and unions built the middle class. Unions put power in the hands of workers. H.R. 842 would strengthen and protect workers' right to form a union by assessing penalties on employers who violate workers' right to organize.
Rep. Mo Brooks in OPPOSITION: H.R. 842 [is] a radical union bill that tramples the rights of citizens by forcing them to enter into union servitude, including:
Legislative Outcome:Passed House 222-204-4 (Rollcall 82) on 03/09/2021; received and read in the Senate on 3/23; no further Senate action during 2021.
Source: Congressional vote 21-HR842 on Feb 4, 2021
- Overturns right-to-work laws in 27 states, thereby forcing citizens, against their will, to pay millions of dollars in dues to labor unions.
- Denies citizens' rights to vote by secret ballot on whether to join a union by imposing a biased "card-check" scheme.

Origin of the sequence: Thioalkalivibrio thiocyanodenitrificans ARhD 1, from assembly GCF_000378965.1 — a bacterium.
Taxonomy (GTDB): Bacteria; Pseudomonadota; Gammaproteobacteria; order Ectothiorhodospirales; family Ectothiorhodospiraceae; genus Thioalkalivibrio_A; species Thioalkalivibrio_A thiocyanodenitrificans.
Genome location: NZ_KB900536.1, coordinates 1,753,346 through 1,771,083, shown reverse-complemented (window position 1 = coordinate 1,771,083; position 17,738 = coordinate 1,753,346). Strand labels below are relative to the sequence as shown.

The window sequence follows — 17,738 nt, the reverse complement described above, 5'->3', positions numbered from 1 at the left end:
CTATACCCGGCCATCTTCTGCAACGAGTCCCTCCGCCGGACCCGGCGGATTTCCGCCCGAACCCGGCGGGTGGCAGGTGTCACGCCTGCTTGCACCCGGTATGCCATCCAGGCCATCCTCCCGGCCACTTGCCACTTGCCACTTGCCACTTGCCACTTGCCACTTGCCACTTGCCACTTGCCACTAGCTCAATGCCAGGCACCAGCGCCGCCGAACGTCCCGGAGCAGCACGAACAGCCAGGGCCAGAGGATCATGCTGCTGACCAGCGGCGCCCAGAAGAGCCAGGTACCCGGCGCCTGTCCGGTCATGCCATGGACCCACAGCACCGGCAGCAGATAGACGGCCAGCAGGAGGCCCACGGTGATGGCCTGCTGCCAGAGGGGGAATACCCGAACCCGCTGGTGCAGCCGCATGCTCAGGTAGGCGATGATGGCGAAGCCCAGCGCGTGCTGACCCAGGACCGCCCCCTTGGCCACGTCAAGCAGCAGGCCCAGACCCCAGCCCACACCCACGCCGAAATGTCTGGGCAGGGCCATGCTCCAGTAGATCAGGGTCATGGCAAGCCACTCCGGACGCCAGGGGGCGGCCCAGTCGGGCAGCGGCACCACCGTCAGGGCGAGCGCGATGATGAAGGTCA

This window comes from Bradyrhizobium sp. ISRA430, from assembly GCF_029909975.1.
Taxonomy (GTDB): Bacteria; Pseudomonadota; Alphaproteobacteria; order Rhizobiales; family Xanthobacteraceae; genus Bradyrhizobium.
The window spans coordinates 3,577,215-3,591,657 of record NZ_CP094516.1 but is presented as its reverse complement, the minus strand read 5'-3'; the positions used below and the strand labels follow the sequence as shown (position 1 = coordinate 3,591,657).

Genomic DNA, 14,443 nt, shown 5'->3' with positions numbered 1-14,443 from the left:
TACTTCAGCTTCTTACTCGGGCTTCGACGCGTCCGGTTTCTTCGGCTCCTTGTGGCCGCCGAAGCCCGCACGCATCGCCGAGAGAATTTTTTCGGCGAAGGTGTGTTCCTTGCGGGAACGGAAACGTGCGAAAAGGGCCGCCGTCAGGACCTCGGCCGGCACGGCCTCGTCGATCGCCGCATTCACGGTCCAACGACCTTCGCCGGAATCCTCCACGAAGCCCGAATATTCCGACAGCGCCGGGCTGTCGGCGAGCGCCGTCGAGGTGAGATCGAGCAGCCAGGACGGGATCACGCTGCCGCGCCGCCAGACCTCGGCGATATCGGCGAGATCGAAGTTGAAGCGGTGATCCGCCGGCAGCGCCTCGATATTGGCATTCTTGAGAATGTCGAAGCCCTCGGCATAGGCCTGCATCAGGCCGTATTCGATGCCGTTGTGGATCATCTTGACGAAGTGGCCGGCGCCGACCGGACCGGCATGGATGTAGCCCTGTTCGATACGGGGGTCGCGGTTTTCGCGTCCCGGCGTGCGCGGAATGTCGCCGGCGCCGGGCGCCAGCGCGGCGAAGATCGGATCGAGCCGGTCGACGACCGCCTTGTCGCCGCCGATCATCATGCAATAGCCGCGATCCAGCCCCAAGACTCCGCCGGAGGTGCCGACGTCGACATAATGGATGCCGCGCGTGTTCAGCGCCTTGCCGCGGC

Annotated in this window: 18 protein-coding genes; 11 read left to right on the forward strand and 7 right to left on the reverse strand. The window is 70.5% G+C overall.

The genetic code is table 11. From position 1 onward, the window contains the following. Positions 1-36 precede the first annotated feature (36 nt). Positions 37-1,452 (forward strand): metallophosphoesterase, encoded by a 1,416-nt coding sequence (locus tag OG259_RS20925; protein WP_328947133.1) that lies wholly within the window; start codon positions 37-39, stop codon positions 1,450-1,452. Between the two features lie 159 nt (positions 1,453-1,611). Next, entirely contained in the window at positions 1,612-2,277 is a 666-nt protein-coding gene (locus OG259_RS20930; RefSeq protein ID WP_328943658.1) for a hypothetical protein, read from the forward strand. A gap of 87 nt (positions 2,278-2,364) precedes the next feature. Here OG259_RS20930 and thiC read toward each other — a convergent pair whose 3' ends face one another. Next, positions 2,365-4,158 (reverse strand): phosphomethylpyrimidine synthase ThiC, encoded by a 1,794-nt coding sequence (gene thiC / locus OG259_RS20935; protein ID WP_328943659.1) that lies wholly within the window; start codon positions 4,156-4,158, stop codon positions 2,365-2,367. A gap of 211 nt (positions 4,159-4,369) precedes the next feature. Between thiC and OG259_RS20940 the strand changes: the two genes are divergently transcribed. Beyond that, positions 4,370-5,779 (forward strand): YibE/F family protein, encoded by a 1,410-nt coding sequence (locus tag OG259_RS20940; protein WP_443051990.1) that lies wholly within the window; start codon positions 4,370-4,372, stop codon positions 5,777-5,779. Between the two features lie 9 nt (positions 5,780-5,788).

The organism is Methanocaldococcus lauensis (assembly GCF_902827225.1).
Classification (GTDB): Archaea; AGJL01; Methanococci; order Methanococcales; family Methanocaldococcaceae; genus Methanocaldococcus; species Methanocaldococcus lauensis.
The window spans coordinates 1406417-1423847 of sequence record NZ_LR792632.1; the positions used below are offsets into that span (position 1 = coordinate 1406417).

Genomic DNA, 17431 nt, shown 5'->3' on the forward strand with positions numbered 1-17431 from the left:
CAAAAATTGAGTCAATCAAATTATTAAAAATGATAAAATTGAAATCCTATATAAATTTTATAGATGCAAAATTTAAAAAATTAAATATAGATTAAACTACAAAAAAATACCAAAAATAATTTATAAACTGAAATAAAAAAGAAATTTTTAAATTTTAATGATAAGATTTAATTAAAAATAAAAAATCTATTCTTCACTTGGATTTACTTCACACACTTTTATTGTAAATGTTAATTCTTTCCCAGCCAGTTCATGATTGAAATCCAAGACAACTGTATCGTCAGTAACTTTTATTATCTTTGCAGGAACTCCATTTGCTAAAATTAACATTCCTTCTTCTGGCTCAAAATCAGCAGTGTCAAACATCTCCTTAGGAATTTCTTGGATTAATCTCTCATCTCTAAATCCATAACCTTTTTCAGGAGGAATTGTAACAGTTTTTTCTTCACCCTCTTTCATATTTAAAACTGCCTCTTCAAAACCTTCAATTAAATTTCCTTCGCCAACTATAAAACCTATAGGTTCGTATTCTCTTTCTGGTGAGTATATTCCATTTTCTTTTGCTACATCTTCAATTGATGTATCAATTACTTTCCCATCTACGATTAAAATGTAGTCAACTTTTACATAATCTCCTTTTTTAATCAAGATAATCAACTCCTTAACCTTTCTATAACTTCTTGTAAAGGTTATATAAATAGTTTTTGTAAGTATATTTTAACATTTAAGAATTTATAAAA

- Deprives individuals of entrepreneurial opportunities. The PRO Act would eliminate the franchise industry and sharing economy as we know them.
2021-22 Governor, House and Senate candidates on Jobs:
Larry Bucshon on other issues:
|Republican Freshman class of 2021:
AL-1: Jerry Carl(R)
AL-2: Barry Moore(R)
CA-8: Jay Obernolte(R)
CA-50: Darrell Issa(R)
CO-3: Lauren Boebert(R)
FL-3: Kat Cammack(R)
FL-15: Scott Franklin(R)
FL-19: Byron Donalds(R)
GA-9: Andrew Clyde(R)
GA-14: Marjorie Taylor Greene(R)
IA-2: Mariannette Miller-Meeks(R)
IA-4: Randy Feenstra(R)
IL-15: Mary Miller(R)
IN-5: Victoria Spartz(R)
KS-1: Tracey Mann(R)
KS-2: Jake LaTurner(R)
LA-5: Luke Letlow(R)
MI-3: Peter Meijer(R)
MI-10: Lisa McClain(R)
MT-0: Matt Rosendale(R)
NC-11: Madison Cawthorn(R)
NM-3: Teresa Leger Fernandez(D)
NY-2: Andrew Garbarino(R)
NY-22: Claudia Tenney(R)
OR-2: Cliff Bentz(R)